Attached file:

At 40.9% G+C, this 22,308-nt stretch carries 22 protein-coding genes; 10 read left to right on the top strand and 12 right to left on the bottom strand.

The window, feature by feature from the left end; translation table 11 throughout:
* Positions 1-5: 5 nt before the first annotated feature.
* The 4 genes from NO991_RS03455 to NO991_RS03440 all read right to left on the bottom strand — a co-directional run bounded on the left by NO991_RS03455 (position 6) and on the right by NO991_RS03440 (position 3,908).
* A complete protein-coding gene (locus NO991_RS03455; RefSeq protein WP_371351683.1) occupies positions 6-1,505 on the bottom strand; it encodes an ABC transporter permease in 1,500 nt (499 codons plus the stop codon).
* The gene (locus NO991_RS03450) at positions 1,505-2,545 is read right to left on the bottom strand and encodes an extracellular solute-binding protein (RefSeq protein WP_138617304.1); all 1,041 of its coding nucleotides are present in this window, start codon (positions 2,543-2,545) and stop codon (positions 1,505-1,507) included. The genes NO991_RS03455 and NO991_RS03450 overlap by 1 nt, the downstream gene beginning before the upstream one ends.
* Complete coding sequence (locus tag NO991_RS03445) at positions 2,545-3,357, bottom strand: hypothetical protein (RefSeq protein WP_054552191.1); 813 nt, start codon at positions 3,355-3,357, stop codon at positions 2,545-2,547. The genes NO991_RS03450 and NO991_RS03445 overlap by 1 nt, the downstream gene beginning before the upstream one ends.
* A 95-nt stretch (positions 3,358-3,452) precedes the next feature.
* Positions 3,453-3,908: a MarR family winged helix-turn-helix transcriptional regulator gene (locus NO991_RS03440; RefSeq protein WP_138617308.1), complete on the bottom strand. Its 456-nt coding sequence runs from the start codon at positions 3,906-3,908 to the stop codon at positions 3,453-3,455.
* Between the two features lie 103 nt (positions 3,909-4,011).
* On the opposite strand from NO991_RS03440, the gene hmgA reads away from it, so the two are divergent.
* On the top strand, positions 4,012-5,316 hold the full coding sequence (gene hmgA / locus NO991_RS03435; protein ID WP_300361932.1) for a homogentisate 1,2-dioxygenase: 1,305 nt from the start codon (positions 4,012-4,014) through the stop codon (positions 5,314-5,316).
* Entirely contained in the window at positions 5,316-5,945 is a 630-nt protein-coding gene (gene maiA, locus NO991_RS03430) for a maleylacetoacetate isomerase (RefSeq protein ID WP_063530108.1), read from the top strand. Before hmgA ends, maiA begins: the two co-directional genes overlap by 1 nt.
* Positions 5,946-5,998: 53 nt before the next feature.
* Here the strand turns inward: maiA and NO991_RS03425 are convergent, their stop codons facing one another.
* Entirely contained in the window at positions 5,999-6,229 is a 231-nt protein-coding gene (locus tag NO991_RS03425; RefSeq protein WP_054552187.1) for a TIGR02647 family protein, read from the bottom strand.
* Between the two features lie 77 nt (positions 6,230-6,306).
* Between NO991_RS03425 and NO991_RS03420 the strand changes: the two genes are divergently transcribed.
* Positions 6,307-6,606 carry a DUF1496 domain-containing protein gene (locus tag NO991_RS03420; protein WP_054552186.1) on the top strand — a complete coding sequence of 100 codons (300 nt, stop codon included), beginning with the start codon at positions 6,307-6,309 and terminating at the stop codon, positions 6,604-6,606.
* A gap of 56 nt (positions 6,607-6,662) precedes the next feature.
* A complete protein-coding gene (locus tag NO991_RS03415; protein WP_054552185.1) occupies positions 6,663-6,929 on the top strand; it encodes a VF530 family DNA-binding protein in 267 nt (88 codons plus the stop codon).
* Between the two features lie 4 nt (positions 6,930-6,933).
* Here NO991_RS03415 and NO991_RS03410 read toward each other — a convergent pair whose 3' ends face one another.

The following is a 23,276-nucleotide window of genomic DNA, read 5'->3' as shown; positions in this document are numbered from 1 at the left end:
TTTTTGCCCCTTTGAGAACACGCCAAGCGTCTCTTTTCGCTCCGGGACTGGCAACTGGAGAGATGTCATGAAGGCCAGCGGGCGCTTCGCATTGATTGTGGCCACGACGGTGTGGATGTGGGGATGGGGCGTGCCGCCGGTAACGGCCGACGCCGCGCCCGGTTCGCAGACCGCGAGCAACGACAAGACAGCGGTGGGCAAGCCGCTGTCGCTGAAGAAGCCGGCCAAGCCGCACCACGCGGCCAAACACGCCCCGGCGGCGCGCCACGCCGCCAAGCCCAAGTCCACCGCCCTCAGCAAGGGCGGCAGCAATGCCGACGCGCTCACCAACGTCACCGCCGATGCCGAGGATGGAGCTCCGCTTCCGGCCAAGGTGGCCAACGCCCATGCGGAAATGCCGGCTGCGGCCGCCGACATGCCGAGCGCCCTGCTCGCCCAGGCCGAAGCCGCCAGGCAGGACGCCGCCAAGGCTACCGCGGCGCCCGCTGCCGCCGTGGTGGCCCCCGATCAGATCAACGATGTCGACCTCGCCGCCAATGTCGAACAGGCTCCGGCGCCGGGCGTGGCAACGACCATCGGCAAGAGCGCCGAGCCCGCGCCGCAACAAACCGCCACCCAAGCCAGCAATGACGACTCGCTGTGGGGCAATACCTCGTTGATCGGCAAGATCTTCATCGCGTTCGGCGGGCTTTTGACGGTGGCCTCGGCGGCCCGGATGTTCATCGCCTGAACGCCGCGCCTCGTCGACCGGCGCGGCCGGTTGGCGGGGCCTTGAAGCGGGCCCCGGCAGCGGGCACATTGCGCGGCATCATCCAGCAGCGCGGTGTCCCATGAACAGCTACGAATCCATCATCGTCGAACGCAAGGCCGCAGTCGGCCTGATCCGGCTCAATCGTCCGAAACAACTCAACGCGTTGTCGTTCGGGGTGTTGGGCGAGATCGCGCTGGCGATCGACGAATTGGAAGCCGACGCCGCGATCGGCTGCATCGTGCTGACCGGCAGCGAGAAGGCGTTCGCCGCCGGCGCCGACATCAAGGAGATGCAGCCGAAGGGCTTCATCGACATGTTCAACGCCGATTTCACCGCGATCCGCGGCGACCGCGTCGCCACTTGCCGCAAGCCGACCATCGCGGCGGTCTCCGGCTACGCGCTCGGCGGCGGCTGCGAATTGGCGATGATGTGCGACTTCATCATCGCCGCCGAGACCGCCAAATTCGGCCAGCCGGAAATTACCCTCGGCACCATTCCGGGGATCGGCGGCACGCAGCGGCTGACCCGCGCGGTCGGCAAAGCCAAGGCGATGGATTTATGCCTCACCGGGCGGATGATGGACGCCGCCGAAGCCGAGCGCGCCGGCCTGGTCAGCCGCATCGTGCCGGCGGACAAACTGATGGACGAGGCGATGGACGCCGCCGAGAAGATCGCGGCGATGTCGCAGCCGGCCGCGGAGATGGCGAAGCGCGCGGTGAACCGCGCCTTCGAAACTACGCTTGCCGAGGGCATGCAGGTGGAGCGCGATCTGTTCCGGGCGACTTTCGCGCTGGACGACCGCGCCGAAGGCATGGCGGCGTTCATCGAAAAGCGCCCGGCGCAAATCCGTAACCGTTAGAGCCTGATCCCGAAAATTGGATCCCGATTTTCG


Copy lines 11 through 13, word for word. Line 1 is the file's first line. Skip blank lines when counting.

* On the opposite strand from NO991_RS03440, the gene hmgA reads away from it, so the two are divergent.
* On the top strand, positions 4,012-5,316 hold the full coding sequence (gene hmgA / locus NO991_RS03435; protein ID WP_300361932.1) for a homogentisate 1,2-dioxygenase: 1,305 nt from the start codon (positions 4,012-4,014) through the stop codon (positions 5,314-5,316).
* Entirely contained in the window at positions 5,316-5,945 is a 630-nt protein-coding gene (gene maiA, locus NO991_RS03430) for a maleylacetoacetate isomerase (RefSeq protein ID WP_063530108.1), read from the top strand. Before hmgA ends, maiA begins: the two co-directional genes overlap by 1 nt.